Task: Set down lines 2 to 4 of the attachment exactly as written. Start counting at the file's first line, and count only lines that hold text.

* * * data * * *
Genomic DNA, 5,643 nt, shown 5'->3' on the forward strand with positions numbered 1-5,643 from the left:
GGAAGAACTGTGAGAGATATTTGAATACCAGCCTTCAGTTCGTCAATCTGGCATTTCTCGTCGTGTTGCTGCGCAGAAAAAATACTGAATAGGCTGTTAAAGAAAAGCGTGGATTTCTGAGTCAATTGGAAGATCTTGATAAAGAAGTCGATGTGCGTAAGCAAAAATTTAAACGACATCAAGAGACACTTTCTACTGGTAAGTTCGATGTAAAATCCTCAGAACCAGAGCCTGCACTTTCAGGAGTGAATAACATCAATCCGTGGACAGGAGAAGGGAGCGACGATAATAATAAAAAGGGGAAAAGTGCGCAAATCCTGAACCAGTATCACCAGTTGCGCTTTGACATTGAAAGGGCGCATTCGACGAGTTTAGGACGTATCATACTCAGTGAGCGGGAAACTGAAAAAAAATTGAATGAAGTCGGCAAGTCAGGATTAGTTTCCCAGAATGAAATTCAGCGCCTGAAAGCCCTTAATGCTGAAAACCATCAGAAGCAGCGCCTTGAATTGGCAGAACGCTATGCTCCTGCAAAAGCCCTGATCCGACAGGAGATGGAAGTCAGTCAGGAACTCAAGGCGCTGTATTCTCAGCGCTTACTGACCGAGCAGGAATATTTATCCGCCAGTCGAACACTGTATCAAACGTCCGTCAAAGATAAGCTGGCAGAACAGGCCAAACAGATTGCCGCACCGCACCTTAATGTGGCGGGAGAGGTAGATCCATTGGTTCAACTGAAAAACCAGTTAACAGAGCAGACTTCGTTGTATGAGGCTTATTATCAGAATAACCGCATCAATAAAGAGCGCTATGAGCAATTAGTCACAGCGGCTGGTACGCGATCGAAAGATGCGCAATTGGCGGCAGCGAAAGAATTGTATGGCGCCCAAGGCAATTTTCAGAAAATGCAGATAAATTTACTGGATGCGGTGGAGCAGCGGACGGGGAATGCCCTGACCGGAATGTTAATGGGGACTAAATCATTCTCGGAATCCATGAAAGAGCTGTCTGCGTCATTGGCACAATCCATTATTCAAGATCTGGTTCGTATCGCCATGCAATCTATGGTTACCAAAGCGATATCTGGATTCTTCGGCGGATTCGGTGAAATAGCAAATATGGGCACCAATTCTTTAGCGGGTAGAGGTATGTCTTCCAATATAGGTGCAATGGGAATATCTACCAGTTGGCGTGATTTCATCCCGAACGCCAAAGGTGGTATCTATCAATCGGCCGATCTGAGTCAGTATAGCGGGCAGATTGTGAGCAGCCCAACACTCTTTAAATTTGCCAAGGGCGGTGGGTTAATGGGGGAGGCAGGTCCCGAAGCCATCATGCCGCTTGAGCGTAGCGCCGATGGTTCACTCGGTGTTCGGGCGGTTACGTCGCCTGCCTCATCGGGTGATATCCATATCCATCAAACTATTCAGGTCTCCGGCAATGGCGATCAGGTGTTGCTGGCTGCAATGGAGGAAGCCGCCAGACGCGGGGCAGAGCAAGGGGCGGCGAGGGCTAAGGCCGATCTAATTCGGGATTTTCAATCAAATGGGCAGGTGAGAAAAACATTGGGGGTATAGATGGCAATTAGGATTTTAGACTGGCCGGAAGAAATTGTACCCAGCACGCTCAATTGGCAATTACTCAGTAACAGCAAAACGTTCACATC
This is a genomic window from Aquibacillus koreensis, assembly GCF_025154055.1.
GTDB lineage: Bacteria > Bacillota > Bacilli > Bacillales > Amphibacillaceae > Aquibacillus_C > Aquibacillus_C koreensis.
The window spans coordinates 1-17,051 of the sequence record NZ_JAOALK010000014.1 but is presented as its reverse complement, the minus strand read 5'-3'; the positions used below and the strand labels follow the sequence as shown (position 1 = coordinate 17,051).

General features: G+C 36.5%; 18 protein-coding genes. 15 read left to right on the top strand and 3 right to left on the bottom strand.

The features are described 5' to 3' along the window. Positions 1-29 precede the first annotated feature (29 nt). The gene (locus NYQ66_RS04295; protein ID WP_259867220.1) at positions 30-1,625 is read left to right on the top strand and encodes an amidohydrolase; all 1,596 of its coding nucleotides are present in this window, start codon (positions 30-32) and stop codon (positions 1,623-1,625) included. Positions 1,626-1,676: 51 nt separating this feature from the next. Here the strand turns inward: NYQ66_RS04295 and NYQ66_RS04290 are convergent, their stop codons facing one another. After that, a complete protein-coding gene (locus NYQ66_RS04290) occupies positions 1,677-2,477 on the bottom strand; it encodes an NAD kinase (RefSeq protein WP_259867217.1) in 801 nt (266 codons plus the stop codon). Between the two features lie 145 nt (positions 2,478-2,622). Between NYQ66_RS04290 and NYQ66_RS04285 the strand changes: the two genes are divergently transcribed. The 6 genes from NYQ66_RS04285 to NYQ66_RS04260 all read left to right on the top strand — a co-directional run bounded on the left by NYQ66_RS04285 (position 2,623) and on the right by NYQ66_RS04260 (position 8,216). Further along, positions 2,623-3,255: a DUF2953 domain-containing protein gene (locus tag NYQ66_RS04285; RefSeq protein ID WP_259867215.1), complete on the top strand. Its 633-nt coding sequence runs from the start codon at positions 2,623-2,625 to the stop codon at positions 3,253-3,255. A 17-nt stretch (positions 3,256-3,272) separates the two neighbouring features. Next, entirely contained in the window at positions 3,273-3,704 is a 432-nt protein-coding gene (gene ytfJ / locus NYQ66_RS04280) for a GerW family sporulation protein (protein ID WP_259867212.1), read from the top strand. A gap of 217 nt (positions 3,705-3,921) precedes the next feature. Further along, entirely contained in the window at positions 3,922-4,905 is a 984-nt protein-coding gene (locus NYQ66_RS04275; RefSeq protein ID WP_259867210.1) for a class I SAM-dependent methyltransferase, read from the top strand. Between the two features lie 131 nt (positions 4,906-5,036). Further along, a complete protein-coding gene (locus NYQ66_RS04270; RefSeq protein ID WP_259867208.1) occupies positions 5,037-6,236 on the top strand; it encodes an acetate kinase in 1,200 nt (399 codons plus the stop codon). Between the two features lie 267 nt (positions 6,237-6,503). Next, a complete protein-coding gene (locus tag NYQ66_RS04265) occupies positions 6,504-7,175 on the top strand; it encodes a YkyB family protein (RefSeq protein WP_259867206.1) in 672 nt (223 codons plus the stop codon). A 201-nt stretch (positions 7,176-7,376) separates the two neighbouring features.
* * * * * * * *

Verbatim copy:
GGAAGAACTGTGAGAGATATTTGAATACCAGCCTTCAGTTCGTCAATCTGGCATTTCTCGTCGTGTTGCTGCGCAGAAAAAATACTGAATAGGCTGTTAAAGAAAAGCGTGGATTTCTGAGTCAATTGGAAGATCTTGATAAAGAAGTCGATGTGCGTAAGCAAAAATTTAAACGACATCAAGAGACACTTTCTACTGGTAAGTTCGATGTAAAATCCTCAGAACCAGAGCCTGCACTTTCAGGAGTGAATAACATCAATCCGTGGACAGGAGAAGGGAGCGACGATAATAATAAAAAGGGGAAAAGTGCGCAAATCCTGAACCAGTATCACCAGTTGCGCTTTGACATTGAAAGGGCGCATTCGACGAGTTTAGGACGTATCATACTCAGTGAGCGGGAAACTGAAAAAAAATTGAATGAAGTCGGCAAGTCAGGATTAGTTTCCCAGAATGAAATTCAGCGCCTGAAAGCCCTTAATGCTGAAAACCATCAGAAGCAGCGCCTTGAATTGGCAGAACGCTATGCTCCTGCAAAAGCCCTGATCCGACAGGAGATGGAAGTCAGTCAGGAACTCAAGGCGCTGTATTCTCAGCGCTTACTGACCGAGCAGGAATATTTATCCGCCAGTCGAACACTGTATCAAACGTCCGTCAAAGATAAGCTGGCAGAACAGGCCAAACAGATTGCCGCACCGCACCTTAATGTGGCGGGAGAGGTAGATCCATTGGTTCAACTGAAAAACCAGTTAACAGAGCAGACTTCGTTGTATGAGGCTTATTATCAGAATAACCGCATCAATAAAGAGCGCTATGAGCAATTAGTCACAGCGGCTGGTACGCGATCGAAAGATGCGCAATTGGCGGCAGCGAAAGAATTGTATGGCGCCCAAGGCAATTTTCAGAAAATGCAGATAAATTTACTGGATGCGGTGGAGCAGCGGACGGGGAATGCCCTGACCGGAATGTTAATGGGGACTAAATCATTCTCGGAATCCATGAAAGAGCTGTCTGCGTCATTGGCACAATCCATTATTCAAGATCTGGTTCGTATCGCCATGCAATCTATGGTTACCAAAGCGATATCTGGATTCTTCGGCGGATTCGGTGAAATAGCAAATATGGGCACCAATTCTTTAGCGGGTAGAGGTATGTCTTCCAATATAGGTGCAATGGGAATATCTACCAGTTGGCGTGATTTCATCCCGAACGCCAAAGGTGGTATCTATCAATCGGCCGATCTGAGTCAGTATAGCGGGCAGATTGTGAGCAGCCCAACACTCTTTAAATTTGCCAAGGGCGGTGGGTTAATGGGGGAGGCAGGTCCCGAAGCCATCATGCCGCTTGAGCGTAGCGCCGATGGTTCACTCGGTGTTCGGGCGGTTACGTCGCCTGCCTCATCGGGTGATATCCATATCCATCAAACTATTCAGGTCTCCGGCAATGGCGATCAGGTGTTGCTGGCTGCAATGGAGGAAGCCGCCAGACGCGGGGCAGAGCAAGGGGCGGCGAGGGCTAAGGCCGATCTAATTCGGGATTTTCAATCAAATGGGCAGGTGAGAAAAACATTGGGGGTATAGATGGCAATTAGGATTTTAGACTGGCCGGAAGAAATTGTACCCAGCACGCTCAATTGGCAATTACTCAGTAACAGCAAAACGTTCACATC
This is a genomic window from Aquibacillus koreensis, assembly GCF_025154055.1.
GTDB lineage: Bacteria > Bacillota > Bacilli > Bacillales > Amphibacillaceae > Aquibacillus_C > Aquibacillus_C koreensis.